Drawn to the Center . . . Living on the Edge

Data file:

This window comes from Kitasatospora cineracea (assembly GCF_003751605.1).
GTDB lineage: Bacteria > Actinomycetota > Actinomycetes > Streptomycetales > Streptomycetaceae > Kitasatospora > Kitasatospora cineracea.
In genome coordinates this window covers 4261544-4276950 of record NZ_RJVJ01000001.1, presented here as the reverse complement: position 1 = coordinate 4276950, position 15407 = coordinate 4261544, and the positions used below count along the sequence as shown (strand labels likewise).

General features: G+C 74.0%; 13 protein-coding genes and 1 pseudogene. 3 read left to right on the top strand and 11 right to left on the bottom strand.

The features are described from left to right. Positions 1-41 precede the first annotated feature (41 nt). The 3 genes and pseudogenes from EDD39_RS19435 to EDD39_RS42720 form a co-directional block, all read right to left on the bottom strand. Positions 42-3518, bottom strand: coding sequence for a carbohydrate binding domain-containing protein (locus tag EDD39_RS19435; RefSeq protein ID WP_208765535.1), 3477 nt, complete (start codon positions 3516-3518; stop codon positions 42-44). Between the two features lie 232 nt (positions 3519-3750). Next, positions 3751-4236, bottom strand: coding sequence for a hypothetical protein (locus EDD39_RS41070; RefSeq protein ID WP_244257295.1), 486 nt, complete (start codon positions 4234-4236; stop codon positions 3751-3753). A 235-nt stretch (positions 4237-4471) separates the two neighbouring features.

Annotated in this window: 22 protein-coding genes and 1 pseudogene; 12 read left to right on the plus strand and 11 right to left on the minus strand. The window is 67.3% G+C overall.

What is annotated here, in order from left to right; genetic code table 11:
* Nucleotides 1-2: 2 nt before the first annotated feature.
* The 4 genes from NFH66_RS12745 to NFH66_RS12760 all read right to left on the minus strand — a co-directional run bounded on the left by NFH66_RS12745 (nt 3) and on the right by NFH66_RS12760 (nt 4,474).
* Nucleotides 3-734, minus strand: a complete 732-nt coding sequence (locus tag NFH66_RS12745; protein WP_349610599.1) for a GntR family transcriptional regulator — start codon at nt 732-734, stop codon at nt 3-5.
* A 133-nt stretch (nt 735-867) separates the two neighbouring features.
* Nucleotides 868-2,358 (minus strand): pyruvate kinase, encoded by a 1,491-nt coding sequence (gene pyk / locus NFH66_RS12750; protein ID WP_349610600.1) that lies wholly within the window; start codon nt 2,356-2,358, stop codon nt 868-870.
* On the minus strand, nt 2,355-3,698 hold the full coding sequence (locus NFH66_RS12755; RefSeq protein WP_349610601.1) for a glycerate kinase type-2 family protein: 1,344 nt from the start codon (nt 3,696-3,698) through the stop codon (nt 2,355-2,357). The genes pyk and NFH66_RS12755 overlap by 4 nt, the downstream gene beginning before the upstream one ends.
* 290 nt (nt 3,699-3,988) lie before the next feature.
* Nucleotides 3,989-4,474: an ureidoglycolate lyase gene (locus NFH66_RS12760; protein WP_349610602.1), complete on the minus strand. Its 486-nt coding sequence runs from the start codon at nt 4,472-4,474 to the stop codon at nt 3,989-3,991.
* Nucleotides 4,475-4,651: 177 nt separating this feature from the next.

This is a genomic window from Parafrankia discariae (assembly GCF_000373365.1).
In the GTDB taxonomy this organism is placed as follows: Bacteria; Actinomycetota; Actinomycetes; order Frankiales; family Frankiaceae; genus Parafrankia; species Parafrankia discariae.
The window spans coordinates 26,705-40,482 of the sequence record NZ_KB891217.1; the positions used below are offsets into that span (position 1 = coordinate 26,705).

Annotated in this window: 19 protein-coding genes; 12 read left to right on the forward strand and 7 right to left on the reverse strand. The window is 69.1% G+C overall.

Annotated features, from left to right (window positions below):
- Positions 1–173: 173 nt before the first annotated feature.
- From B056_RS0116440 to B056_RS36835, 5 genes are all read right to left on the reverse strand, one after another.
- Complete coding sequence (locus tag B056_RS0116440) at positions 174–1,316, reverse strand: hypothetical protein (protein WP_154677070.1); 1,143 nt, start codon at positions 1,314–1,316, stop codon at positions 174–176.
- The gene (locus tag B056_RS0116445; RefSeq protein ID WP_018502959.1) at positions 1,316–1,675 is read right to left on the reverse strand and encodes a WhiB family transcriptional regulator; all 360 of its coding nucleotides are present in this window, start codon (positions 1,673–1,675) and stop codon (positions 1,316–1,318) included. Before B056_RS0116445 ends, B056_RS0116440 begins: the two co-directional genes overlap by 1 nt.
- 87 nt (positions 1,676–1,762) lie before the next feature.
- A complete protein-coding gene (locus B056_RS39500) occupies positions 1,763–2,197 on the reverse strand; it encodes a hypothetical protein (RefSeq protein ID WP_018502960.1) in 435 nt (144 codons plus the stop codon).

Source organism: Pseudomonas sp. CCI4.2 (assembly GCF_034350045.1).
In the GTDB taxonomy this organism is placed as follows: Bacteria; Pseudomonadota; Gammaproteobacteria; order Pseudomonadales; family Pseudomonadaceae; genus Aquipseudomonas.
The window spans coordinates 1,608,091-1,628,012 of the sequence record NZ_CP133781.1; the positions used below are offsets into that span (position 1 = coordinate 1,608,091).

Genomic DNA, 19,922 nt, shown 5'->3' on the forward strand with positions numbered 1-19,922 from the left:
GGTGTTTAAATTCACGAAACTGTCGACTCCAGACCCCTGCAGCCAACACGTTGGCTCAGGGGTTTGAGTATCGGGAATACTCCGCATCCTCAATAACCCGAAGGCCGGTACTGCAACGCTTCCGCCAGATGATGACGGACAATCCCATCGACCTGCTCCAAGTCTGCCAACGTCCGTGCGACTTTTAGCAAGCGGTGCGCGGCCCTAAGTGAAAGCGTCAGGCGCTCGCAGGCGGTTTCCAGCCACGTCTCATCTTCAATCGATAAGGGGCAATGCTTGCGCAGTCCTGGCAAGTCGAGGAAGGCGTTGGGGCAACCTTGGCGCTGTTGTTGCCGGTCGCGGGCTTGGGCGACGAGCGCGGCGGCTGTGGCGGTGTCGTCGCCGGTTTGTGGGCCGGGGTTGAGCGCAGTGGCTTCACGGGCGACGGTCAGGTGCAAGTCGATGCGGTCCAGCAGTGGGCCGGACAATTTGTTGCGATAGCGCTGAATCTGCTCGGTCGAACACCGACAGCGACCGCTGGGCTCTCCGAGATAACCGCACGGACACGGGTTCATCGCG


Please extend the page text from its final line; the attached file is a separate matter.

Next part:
Like many American cities faced with declining populations and economic disinvestment in the post World War II years as the American suburbs began to grow, the City of Charlotte destroyed much of it\’s central city fabric. The downtown core, referred to both as \”Uptown\” and center city lost almost 1,500 structures including homes, offices and civic facilities. With the increasing reliance on automobiles, large areas of the center city were paved over for surface parking lots and parking structures.In the 70\’s an area of downtown that had not been as severely impacted by urban renewal clearance, began to emerge as a solid intown historic residential district and a quality housing alternate to the suburbs. This was spearheaded by the efforts of the CEO of the city\’s largest bank, the Bank of America. Headquartered in Charlotte, the Bank of America is also the nation\’s largest bank in assets and suprisingly Charlotte is the nation\’s second largest banking center after New York City.The presence of Bank of America and four other fortune 500 companies in Charlotte has resulted in substantial population growth due to corporate expansions and employee relocations. As a result housing in the downtown is expected to increase by over 140% to 10,000 units in the immediate future. Drawn by the corporate synergy of the aforementioned Fortune 500 companies many newcomers to Charlotte are relocating, from lively, urban communities across the country and they have high expectations for Charlotte. Coincidentally there has been substantial investment in arts and culture. $500 million has been earmarked for open space improvements and voters approved a = cent sales tax to invest in the city\’s future transit plans. As a consequence of recent revitalization efforts, increasing housing costs now limit opportunities for many Charlotte residents to move into Uptown (center city). Luxury condominiums have been selling out before the buildings are completed. Others observe that Uptown is \”too clean too corporate\”. Increasingly the city\’s leadership has recognized that nearby neighborhoods that offer lower rent alternatives (\”work force housing\”) are important assets in creating a strong downtown core. They would like to explore strategies to strengthen the relationship between the downtown core and the adjacent neighborhoods.In Charlotte several such neighborhoods are evolving including the South End entertainment district and a former mill neighborhood in the North Davidson area now called NODA which has emerged as an artist\’s district. The Optimist Park neighborhood, which will be the focus of the studio, is a working class largely African-American neighborhood located along a partially restored trolley line which links NODA, Optimist Park, Uptown and the South End. The study area includes a combination of residential blocks characterized by modest houses and a large industrial zone. It is also bordered by a linear open space in the flood plain that is an important link in a greenway system proposed to ring the downtown core and might also serve as a \”seam\” linking the Optimist Park community with an adjacent neighborhood.Although there are many worthy structures in the area and an engaged group of community stakeholders, there are also substantial vacant and underutilized properties and ample opportunities for new development and adaptive re-use. Sensitively planning for this neighborhood in a manner that addresses issues of gentrification without precluding the full realization of it\’s potential within the context of plans for the center city core, is an important challenge for the studio.The studio is jointly offered with faculty and students from the University of North Carolina Charlotte\’s College of Architecture, Community Design Center. Students in the University\’s Business School will support the studio\’s efforts with market analysis, development financing analysis and